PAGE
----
Significantly reduced class sizes and raising the school starting age are key to improving Scotland’s education, according to the author of a new book exposing failings in the system.
Former teacher James McEnaney says classes of no more than 20 would allow teachers to spend more time with each pupil, and a kindergarten stage before school could bring “massive” social and educational benefits.
The journalist and lecturer, who is a prominent commentator on Scottish education, claims that First Minister Nicola Sturgeon has failed in her 2015 pledge to close the poverty-related attainment gap which was magnified by the 2020 SQA results scandal.
And in Class Rules: The Truth About Schools he also also shines a light on the impact of Covid on education and how the Curriculum for Excellence may have been “fatally undermined”.
However, he also argues that the pandemic has acted as a catalyst for change and sets out how Scottish education could be improved.
Schools, he says, can never undo all the effects of inequality but among his suggestions for maximising their impact are:
- Class sizes of no more than 20 pupils
- Reduced class time for teachers to allow more planning, reviewing, collaboration, etc.
- Expansion in outdoor and residential learning
- A kindergarten stage for ages three to seven and later school start age
- A reform of senior phase assessment which could involve removing exams in S4 and S5
- Better use of technology, including recorded teaching materials.
Government guidelines state class sizes in Scottish primary schools should be no more than 25 for P1 and composite, 30 for P2 and P3 and 33 for P4 to P7.
However, many children are taught in classes of 30 or more which makes it difficult for teachers to work to the best of their ability, Mr McEnaney said.
“If you have teachers who are not in a position to do their jobs properly because they don’t have enough time to plan things, review and think about your child and what your child needs in the next, say, two or three weeks, you can’t really make any progress.”
Reducing class sizes would take time and money, he admitted but added: “What is costing us to not do it?
“What’s the societal cost of all those kids in deprived areas who don’t get the exam passes and go on to careers that they are perfectly capable of because we operate in a system that disadvantages them?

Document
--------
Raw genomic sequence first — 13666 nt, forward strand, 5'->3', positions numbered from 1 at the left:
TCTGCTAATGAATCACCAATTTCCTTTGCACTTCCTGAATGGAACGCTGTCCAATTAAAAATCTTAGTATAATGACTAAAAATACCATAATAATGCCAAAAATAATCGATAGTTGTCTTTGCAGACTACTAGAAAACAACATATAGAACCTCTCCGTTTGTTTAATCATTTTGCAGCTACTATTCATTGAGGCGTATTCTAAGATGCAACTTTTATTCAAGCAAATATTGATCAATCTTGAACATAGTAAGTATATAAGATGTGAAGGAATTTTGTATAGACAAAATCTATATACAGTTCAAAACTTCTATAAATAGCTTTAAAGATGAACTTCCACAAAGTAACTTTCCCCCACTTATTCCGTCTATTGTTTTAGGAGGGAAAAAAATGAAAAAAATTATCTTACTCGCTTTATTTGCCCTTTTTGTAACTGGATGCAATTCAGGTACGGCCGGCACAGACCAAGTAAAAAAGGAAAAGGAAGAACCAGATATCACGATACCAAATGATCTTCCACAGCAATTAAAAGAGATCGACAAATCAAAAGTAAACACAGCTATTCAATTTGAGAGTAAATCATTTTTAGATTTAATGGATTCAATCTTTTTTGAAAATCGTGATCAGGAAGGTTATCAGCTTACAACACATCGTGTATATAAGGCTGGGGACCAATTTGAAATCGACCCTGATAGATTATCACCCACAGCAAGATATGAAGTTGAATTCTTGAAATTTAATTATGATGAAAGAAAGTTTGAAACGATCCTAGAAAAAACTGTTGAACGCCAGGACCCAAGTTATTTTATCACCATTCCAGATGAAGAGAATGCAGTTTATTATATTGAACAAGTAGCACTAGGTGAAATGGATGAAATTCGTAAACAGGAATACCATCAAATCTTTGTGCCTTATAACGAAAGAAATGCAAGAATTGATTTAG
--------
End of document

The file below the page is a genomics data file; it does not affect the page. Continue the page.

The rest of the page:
A nation’s weans are worth this kind of investment.”
“Is it going to cost more to employ lots more teachers? Yes, it is. Is it going to cost more to reduce all class sizes everywhere to a maximum of 20? Yes, because we would probably have to build more schools.
“The changes that are needed aren’t things that can happen in say two, three or four years.”
But, he said: “A nation’s weans are worth this kind of investment.”
Existing early years provision, he said, was treated with little respect despite recognition of the importance of that stage.
A universal kindergarten stage paired with an increase in the school starting age, he claimed, should be paid for through general taxation and not fees.
This, he said, could be coupled with a reform of school stages further along the line, such as S4 to S6 being akin to college.
He said: “The advantages you could get from a shift to a kindergarten stage in maximising the respect and the value and investment in early years, the educational and social advantages for young people and then the catalyst they provide for broader, more unified changes, the potential for that is massive.”
While devastating, the pandemic, Mr McEnaney says in his book, has provided an opportunity to honestly assess the education system and “build back better” so we don’t continue to “fail thousands and thousands of children every year”.
Class Rules: The Truth About Scottish Schools is published by Luath Press and available for pre-order.